Wednesday, March 11, 2020

Following the Civil Rights Trail

By Claudia Dreifus
At the National Memorial for Peace and Justice, 800 steel monuments loom above, each representing a county in Alabama where lynchings had taken place. Audra Melton for The New York Times
For many Americans now, the civil rights movement of the 1950s and 1960s has faded into history, reflected in old black and white photos that look like they were taken in some faraway land. For others, though, those years and the events that unfolded remain embedded in our psyches, having profoundly affected who we came to be. The museums are often on the actual site of critical events, delivering an experience to activist baby boomers similar to what “Greatest Generation” veterans must feel at Omaha Beach or Iwo Jima. [More]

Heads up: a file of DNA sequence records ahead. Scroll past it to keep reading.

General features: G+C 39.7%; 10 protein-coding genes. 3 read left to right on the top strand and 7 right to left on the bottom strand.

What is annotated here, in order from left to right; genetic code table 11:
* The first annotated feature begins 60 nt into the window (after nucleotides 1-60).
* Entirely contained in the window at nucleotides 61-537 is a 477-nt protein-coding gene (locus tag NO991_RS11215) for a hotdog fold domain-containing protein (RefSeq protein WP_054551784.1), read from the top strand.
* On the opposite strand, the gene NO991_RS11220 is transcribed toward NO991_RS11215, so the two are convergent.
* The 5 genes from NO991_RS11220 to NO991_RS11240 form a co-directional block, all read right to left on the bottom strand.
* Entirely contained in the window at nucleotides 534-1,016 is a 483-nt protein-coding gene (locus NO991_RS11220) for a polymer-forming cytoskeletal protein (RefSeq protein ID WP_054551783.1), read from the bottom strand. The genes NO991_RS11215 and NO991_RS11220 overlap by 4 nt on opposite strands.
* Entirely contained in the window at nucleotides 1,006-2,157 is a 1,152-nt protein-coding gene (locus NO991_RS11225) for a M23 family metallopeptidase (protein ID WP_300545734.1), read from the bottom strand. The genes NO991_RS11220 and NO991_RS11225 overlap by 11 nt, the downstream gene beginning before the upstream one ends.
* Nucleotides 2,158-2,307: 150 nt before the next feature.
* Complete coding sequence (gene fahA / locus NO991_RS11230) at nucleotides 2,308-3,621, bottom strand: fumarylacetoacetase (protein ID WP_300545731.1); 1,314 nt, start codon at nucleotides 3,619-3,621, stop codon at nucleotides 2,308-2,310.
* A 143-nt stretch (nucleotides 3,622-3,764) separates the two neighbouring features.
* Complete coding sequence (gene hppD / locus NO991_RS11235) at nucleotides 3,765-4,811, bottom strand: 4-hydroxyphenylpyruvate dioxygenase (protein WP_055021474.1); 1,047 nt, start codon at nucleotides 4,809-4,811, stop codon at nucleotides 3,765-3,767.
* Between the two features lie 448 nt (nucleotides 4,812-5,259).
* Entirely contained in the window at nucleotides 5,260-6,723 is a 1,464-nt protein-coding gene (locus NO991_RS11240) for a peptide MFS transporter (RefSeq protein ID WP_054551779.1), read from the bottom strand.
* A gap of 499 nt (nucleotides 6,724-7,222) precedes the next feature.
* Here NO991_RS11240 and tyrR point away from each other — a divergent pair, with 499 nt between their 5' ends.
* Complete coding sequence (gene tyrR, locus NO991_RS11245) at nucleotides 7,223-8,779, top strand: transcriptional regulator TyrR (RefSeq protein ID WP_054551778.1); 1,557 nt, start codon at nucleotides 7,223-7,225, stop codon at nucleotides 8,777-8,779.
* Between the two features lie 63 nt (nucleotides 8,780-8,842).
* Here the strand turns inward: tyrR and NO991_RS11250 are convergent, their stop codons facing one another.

This article is part of our latest special report on Museums, which focuses on the intersection of art and politics.